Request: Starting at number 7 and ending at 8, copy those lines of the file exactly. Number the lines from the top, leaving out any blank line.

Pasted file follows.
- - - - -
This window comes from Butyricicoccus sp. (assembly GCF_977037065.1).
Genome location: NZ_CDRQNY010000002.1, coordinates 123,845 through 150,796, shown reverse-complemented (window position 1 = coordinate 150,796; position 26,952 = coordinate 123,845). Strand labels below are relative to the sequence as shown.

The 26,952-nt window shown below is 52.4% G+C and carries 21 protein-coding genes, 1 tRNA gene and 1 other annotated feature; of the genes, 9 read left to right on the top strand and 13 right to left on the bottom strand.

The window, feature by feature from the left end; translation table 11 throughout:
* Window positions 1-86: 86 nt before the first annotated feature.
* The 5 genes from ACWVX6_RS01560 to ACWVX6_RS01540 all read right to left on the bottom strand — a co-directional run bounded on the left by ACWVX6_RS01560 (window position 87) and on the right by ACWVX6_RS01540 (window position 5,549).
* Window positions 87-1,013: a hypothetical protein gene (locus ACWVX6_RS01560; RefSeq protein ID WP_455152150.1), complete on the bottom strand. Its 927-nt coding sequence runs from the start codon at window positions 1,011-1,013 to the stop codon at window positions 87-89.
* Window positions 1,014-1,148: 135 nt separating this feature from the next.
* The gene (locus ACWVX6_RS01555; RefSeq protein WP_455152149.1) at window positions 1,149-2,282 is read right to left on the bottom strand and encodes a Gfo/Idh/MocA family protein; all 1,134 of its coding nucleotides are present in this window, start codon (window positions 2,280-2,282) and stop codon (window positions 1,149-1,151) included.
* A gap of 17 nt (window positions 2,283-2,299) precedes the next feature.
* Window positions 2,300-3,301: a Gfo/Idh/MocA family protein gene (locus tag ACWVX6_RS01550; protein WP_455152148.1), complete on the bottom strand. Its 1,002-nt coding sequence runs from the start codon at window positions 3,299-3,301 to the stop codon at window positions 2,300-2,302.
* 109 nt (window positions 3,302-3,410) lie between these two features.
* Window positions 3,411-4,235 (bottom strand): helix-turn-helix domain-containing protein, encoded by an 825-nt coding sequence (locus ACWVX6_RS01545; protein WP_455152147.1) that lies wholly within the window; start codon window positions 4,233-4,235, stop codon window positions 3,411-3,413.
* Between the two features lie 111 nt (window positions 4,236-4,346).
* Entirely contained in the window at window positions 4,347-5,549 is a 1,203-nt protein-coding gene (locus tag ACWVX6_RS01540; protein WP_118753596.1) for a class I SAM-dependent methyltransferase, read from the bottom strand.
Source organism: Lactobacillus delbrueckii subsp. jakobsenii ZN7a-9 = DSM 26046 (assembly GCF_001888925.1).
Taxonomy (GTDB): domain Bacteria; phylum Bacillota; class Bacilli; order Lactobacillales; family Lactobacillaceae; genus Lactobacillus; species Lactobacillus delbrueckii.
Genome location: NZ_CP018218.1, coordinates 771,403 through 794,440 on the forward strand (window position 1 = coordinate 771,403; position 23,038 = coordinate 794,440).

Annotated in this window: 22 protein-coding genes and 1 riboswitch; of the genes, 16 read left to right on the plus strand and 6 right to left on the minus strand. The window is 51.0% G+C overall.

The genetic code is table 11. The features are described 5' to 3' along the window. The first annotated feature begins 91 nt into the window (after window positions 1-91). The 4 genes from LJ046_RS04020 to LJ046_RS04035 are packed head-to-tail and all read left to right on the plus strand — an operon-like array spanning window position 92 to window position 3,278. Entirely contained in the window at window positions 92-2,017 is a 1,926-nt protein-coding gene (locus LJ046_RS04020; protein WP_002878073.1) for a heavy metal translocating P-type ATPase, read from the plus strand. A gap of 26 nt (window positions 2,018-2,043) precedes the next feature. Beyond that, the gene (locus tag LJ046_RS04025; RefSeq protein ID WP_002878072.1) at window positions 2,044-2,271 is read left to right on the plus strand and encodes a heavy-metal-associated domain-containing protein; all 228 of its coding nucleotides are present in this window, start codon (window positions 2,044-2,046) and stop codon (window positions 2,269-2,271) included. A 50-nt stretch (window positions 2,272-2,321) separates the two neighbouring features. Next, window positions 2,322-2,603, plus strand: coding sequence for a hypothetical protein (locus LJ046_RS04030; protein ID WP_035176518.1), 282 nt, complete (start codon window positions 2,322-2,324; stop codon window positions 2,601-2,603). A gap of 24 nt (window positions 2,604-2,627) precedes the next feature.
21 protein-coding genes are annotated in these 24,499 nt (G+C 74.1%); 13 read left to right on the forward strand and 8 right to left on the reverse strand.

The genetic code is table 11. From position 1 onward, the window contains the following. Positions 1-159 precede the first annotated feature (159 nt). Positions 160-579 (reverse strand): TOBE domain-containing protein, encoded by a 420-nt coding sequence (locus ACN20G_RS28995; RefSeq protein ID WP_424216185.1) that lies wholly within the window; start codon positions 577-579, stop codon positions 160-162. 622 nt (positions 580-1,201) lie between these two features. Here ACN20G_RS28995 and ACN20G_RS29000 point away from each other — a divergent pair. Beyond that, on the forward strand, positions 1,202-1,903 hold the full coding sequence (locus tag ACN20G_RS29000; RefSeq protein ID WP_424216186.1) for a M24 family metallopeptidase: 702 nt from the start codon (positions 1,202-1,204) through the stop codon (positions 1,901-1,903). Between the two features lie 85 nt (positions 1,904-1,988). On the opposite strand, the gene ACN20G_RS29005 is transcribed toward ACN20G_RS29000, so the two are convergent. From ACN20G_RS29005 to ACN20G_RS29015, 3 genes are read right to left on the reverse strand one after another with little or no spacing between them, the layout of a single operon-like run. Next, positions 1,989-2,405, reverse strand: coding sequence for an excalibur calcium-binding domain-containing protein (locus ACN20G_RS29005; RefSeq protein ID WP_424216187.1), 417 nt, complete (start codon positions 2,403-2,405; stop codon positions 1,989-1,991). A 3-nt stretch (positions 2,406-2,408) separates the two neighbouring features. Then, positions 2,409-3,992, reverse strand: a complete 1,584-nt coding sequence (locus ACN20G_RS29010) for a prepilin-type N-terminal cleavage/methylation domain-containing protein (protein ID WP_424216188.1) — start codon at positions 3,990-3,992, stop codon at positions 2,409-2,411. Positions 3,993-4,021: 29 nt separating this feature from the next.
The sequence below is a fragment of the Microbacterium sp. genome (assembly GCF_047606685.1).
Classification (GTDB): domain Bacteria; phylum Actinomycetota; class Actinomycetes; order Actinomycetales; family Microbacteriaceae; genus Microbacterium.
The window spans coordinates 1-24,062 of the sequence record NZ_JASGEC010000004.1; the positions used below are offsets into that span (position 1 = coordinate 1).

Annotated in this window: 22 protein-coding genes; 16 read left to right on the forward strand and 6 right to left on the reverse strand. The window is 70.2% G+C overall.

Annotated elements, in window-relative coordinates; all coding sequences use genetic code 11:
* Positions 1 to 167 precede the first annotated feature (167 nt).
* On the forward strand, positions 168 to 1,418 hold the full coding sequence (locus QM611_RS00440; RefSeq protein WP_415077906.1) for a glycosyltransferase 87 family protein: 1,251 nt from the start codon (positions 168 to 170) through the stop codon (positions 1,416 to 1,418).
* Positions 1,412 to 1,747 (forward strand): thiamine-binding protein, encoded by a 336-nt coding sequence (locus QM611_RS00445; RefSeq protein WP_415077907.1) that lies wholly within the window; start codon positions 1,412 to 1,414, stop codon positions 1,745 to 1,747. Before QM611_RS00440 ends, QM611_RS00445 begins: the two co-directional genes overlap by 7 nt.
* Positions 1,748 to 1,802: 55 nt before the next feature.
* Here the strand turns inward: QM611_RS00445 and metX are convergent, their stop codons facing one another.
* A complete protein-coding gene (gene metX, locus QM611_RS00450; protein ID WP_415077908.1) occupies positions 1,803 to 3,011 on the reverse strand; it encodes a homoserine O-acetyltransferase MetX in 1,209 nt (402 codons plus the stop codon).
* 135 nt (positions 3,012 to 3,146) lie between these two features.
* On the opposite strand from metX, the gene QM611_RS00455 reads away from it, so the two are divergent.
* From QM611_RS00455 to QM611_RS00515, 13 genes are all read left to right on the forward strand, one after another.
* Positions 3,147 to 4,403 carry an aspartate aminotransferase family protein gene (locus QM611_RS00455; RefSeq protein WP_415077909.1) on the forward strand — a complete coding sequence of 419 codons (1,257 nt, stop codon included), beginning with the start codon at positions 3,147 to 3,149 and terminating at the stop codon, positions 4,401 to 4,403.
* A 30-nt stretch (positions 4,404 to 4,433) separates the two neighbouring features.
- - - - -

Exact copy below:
* Window positions 87-1,013: a hypothetical protein gene (locus ACWVX6_RS01560; RefSeq protein ID WP_455152150.1), complete on the bottom strand. Its 927-nt coding sequence runs from the start codon at window positions 1,011-1,013 to the stop codon at window positions 87-89.
* Window positions 1,014-1,148: 135 nt separating this feature from the next.